Best Treatment for COVID-19 Deltacron Variant?

On March 9, the World Health Organization (WHO) addressed a new variant of COVID-19, dubbed "deltacron," made from a combination of genes found in the highly transmissible delta and omicron COVID variants. In a media briefing, infectious-disease epidemiologist and WHO's COVID technical lead Maria Van Kerkhove, PhD, referred to the combination as a "recombinant." It's to be expected, she said, because of the "intense amount of circulation that we saw with both omicron and delta," and in some countries, at the same time. She did not outright call it "deltacron" by name.

The 'deltacron' strain is a combination of the Delta and Omicron variants and is assumed to have come from a person infected with both.

Dr Soumya Swaminathan, the chief scientist at the World Health Organization (WHO) tweeted, "We have known that recombinant events can occur, in humans or animals, with multiple circulating variants of #SARSCoV2."

The emergence of such a recombinant should not be a surprise, as Maria Van Kerkhove, PhD, who’s the World Health Organization’s (WHO’s) technical lead for the COVID-19 response, tweeted:

The Deltacron name first emerged in early January 2022. As Lisa Kim reported for Forbes back then, Leondios Kostrikis, professor of biological sciences at the University of Cyprus, and his team indicated that they had discovered a new version of the severe acute respiratory syndrome coronavirus 2 (SARS-CoV-2) that combined characteristics of the Delta and Omicron variants. They had detected this version in samples taken from 25 patients with Covid-19 in Cyprus, 11 of whom were hospitalized at the time. The research team dubbed this new version the “Deltacron” variant, as a combination of the words “Delta” and “Omicron,” perhaps because the “Delta” variant had emerged earlier than the “Omicron” variant.

The Delta variant (also referred to as B.1.617.2) of COVID-19 was initially identified in India in December 2020 and was first detected in the United States in March 2021. 


COVID-19 Deltacron Variant Treatment?

Since the Deltacron variant is newly discovered, there's little evidence to prove whether any treatment is effective against this variant.

According to WHO, individuals are reminded to take measures to reduce their risk of COVID-19, including proven public health and social measures such as wearing well-fitting masks, hand hygiene, physical distancing, improving ventilation of indoor spaces, avoiding crowded spaces, and getting vaccinated.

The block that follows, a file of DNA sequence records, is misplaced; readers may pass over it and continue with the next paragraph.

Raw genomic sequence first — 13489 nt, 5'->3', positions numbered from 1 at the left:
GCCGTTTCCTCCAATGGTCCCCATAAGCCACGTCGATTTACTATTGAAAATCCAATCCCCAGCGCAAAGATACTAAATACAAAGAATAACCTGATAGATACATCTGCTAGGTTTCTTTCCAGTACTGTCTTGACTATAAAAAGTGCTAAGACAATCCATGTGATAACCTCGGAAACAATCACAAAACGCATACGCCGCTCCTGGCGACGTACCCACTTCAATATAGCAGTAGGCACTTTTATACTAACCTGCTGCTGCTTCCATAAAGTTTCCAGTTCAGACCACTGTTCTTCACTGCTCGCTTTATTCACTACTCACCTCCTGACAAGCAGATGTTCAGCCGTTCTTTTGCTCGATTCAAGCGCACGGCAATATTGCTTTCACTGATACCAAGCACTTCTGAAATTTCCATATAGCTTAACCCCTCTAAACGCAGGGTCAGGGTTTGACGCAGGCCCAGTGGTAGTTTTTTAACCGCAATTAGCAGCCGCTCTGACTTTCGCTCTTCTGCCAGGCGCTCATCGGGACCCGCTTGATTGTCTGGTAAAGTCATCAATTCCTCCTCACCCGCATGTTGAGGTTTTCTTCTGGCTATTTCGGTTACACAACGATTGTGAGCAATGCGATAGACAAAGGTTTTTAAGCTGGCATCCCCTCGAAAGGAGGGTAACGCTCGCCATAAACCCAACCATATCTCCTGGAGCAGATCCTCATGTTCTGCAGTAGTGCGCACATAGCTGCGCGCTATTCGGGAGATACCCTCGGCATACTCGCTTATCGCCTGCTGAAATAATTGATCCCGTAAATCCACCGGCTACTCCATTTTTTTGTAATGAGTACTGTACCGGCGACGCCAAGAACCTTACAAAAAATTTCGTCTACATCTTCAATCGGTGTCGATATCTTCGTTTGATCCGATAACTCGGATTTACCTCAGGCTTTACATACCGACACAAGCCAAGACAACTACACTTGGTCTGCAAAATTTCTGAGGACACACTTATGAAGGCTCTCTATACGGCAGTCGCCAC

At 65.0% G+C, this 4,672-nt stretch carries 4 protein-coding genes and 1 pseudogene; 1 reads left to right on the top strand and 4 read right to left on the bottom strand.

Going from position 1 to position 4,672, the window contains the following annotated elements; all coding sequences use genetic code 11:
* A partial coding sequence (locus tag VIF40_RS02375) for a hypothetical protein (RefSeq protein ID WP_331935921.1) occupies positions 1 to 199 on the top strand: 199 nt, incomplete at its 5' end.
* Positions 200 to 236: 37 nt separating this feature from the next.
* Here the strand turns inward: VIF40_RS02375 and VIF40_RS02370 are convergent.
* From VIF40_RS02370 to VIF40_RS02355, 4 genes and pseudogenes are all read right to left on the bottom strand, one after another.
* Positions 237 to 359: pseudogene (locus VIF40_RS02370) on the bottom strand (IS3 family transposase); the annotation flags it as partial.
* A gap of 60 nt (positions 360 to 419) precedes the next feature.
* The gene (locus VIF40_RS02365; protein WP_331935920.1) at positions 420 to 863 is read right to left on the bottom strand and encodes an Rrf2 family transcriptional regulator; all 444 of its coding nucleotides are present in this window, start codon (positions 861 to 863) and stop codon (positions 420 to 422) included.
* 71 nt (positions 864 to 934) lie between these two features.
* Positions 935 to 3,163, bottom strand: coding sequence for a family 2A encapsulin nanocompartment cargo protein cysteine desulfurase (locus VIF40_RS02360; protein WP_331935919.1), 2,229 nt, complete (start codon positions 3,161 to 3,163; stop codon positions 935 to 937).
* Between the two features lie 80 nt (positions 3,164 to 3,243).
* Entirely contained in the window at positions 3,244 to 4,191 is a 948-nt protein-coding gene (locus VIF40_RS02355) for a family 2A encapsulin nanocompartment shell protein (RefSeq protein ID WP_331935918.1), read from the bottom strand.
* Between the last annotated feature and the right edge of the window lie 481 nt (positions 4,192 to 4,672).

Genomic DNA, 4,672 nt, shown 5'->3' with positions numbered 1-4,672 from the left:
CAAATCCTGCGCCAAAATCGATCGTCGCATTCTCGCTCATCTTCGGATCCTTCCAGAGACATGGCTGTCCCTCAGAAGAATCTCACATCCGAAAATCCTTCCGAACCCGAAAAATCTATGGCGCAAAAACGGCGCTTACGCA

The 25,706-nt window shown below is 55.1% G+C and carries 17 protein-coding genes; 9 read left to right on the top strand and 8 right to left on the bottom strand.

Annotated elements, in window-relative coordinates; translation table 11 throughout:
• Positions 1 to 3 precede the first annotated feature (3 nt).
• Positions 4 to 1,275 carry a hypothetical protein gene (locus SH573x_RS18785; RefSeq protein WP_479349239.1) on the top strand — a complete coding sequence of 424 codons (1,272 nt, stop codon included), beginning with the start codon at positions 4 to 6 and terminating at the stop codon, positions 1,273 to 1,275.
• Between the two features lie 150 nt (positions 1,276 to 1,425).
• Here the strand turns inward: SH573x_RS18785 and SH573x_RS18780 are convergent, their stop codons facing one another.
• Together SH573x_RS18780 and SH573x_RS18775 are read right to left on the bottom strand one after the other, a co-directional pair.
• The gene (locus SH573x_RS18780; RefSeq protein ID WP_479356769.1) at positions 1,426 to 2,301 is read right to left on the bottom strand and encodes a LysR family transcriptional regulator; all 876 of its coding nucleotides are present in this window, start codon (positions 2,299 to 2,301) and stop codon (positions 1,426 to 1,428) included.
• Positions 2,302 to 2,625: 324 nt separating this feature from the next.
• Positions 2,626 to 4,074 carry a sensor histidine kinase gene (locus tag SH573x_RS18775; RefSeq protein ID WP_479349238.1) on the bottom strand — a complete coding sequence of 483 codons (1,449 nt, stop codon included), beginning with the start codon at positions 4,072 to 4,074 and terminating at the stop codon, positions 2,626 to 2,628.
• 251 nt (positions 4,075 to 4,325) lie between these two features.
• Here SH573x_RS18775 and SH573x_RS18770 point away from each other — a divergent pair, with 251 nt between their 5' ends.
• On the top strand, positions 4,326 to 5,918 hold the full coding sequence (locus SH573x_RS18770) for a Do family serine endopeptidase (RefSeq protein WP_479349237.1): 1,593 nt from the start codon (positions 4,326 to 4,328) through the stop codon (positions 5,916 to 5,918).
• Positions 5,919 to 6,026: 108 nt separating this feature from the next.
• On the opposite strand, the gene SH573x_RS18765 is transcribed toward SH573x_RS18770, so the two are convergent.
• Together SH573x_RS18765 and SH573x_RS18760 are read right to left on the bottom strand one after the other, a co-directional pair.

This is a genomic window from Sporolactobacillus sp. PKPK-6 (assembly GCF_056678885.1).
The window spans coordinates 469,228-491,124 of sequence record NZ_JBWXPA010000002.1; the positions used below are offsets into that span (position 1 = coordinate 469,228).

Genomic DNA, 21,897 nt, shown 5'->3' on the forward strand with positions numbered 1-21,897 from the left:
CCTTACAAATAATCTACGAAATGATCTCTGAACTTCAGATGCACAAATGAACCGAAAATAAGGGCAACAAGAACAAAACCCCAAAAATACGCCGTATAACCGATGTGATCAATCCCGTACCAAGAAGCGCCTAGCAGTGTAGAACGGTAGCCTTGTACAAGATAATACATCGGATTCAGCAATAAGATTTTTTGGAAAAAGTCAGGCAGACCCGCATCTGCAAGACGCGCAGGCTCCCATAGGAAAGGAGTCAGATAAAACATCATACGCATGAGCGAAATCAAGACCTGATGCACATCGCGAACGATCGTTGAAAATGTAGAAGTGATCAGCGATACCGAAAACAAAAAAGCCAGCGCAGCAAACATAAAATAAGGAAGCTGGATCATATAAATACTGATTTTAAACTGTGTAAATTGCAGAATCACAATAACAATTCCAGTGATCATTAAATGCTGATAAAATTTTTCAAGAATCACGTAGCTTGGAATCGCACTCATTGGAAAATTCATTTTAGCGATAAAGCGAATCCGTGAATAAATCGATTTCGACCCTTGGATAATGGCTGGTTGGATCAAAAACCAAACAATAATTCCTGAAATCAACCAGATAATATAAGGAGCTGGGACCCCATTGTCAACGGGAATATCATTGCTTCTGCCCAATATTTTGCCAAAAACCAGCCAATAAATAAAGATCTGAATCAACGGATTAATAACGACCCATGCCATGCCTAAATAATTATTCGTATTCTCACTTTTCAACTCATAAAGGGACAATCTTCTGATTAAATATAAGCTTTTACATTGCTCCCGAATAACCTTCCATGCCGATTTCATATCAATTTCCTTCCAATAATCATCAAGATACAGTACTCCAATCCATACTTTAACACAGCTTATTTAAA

The Deltacron variant combines the characteristics of the Delta and Omicron variants. Experimental antiviral pills - such as Pfizer Inc's (PFE.N) Paxlovid and Merck & Co Inc's (MRK.N) molnupiravir - target parts of the virus that are not changed in Deltacron. They might work as effectively against the new variant because these drugs do not target the spike protein – they work by stopping the virus from replicating. 

Theoretically, drugs that target parts of the virus that are not changed in Deltacron (Delta + Omicron) such as antivirals like Molnupiravir and Paxlovid might still work. As mentioned above, they will work as effectively against the new variant because these drugs do not target the spike protein – they work by stopping the virus from replicating. 

The FLCCC protocol and Deltacron variant

The Front Line COVID-19 Critical Care Working Group (FLCCC) has developed their latest I-MASK+ protocol (Jan 19, 2022 version) for early treatment for both the Delta and Omicron variants.

Specifically, they recommend hydroxychloroquine (preferred for Omicron) and ivermectin as first line anti-viral agents:
  • Ivermectin: 0.4–0.6 mg/kg per dose (take with or after meals) — one dose daily, take for 5 days or until recovered. (Find a Doctor). Use upper dose range if:  1) in regions with more aggressive variants (e.g. Delta); 2) treatment started on or after day 5 of symptoms or in pulmonary phase; or 3) multiple comorbidities/risk factors. (Ref)
  • Hydroxychloroquine (preferred for Omicron): 200mg PO twice daily; take for 5 days or until recovered. (Find a Doctor)
Most of the other component treatments in the I-MASK+ protocol have various mode of actions and may not be affected by the changes in the Deltacron variant.

Dr Pierre Kory, FLCCC Co-Chief Medical Officer tweeted, "As we have known since the early days of this pandemic, early treatment is the most effective way to prevent a COVID-19 infection from becoming severe. The FLCCC's prevention and treatment protocols remain effective."

 

Key Takeaways

The most important takeaway is to start treatment 'early'. As soon as you have symptoms, consult your healthcare provider and start treatment as early as possible. If treatment is delayed i.e. after 5 days of symptoms, your chances of severe COVID are higher.

For post-covid or long covid syndrome, check out FLCCC I-Recover Post-COVID ProtocolFor a simplified version of the I-MASK+ protocol, the FLCCC has also developed the I-MASS protocol.

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